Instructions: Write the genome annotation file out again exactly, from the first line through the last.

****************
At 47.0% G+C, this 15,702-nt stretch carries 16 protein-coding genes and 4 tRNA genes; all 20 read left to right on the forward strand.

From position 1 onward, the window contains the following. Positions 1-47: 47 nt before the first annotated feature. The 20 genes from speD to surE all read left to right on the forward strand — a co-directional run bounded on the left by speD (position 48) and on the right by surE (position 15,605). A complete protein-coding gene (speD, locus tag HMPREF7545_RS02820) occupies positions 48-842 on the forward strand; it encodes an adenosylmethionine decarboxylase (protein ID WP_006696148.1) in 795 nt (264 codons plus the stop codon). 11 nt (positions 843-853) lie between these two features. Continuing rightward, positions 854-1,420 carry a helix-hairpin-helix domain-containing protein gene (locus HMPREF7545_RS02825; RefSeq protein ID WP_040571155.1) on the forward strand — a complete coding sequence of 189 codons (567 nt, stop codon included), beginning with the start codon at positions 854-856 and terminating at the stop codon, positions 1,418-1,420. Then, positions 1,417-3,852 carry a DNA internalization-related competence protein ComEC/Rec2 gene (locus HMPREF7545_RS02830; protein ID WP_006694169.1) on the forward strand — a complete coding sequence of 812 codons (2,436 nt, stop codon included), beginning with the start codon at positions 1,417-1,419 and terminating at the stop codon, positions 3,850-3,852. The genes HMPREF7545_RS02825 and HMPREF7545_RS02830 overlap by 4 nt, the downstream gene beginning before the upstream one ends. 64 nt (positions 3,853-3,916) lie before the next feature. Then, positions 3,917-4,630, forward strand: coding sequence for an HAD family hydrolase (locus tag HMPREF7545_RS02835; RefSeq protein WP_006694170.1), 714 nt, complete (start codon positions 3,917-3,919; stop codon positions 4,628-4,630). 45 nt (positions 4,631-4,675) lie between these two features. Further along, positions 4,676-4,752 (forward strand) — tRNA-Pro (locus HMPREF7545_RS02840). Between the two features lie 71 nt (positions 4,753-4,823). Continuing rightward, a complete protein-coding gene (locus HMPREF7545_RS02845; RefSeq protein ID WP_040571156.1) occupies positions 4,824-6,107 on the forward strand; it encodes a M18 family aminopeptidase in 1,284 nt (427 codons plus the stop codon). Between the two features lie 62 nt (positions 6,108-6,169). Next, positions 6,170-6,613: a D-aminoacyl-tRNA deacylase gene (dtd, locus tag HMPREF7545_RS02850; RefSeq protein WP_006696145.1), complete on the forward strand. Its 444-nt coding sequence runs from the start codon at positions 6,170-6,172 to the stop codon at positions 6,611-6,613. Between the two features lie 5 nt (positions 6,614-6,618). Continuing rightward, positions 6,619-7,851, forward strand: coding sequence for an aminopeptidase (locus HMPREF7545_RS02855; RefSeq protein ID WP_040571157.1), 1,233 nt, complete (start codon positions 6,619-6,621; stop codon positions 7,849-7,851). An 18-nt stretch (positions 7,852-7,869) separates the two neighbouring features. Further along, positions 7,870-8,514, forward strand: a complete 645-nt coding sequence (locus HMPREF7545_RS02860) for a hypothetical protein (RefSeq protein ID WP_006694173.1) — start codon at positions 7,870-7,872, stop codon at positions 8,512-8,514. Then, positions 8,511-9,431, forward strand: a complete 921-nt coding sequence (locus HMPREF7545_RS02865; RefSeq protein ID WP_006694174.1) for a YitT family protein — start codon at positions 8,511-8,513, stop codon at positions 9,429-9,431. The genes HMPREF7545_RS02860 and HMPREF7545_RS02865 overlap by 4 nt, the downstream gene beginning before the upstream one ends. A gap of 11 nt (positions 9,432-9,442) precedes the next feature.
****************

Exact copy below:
At 47.0% G+C, this 15,702-nt stretch carries 16 protein-coding genes and 4 tRNA genes; all 20 read left to right on the forward strand.

From position 1 onward, the window contains the following. Positions 1-47: 47 nt before the first annotated feature. The 20 genes from speD to surE all read left to right on the forward strand — a co-directional run bounded on the left by speD (position 48) and on the right by surE (position 15,605). A complete protein-coding gene (speD, locus tag HMPREF7545_RS02820) occupies positions 48-842 on the forward strand; it encodes an adenosylmethionine decarboxylase (protein ID WP_006696148.1) in 795 nt (264 codons plus the stop codon). 11 nt (positions 843-853) lie between these two features. Continuing rightward, positions 854-1,420 carry a helix-hairpin-helix domain-containing protein gene (locus HMPREF7545_RS02825; RefSeq protein ID WP_040571155.1) on the forward strand — a complete coding sequence of 189 codons (567 nt, stop codon included), beginning with the start codon at positions 854-856 and terminating at the stop codon, positions 1,418-1,420. Then, positions 1,417-3,852 carry a DNA internalization-related competence protein ComEC/Rec2 gene (locus HMPREF7545_RS02830; protein ID WP_006694169.1) on the forward strand — a complete coding sequence of 812 codons (2,436 nt, stop codon included), beginning with the start codon at positions 1,417-1,419 and terminating at the stop codon, positions 3,850-3,852. The genes HMPREF7545_RS02825 and HMPREF7545_RS02830 overlap by 4 nt, the downstream gene beginning before the upstream one ends. 64 nt (positions 3,853-3,916) lie before the next feature. Then, positions 3,917-4,630, forward strand: coding sequence for an HAD family hydrolase (locus tag HMPREF7545_RS02835; RefSeq protein WP_006694170.1), 714 nt, complete (start codon positions 3,917-3,919; stop codon positions 4,628-4,630). 45 nt (positions 4,631-4,675) lie between these two features. Further along, positions 4,676-4,752 (forward strand) — tRNA-Pro (locus HMPREF7545_RS02840). Between the two features lie 71 nt (positions 4,753-4,823). Continuing rightward, a complete protein-coding gene (locus HMPREF7545_RS02845; RefSeq protein ID WP_040571156.1) occupies positions 4,824-6,107 on the forward strand; it encodes a M18 family aminopeptidase in 1,284 nt (427 codons plus the stop codon). Between the two features lie 62 nt (positions 6,108-6,169). Next, positions 6,170-6,613: a D-aminoacyl-tRNA deacylase gene (dtd, locus tag HMPREF7545_RS02850; RefSeq protein WP_006696145.1), complete on the forward strand. Its 444-nt coding sequence runs from the start codon at positions 6,170-6,172 to the stop codon at positions 6,611-6,613. Between the two features lie 5 nt (positions 6,614-6,618). Continuing rightward, positions 6,619-7,851, forward strand: coding sequence for an aminopeptidase (locus HMPREF7545_RS02855; RefSeq protein ID WP_040571157.1), 1,233 nt, complete (start codon positions 6,619-6,621; stop codon positions 7,849-7,851). An 18-nt stretch (positions 7,852-7,869) separates the two neighbouring features. Further along, positions 7,870-8,514, forward strand: a complete 645-nt coding sequence (locus HMPREF7545_RS02860) for a hypothetical protein (RefSeq protein ID WP_006694173.1) — start codon at positions 7,870-7,872, stop codon at positions 8,512-8,514. Then, positions 8,511-9,431, forward strand: a complete 921-nt coding sequence (locus HMPREF7545_RS02865; RefSeq protein ID WP_006694174.1) for a YitT family protein — start codon at positions 8,511-8,513, stop codon at positions 9,429-9,431. The genes HMPREF7545_RS02860 and HMPREF7545_RS02865 overlap by 4 nt, the downstream gene beginning before the upstream one ends. A gap of 11 nt (positions 9,432-9,442) precedes the next feature.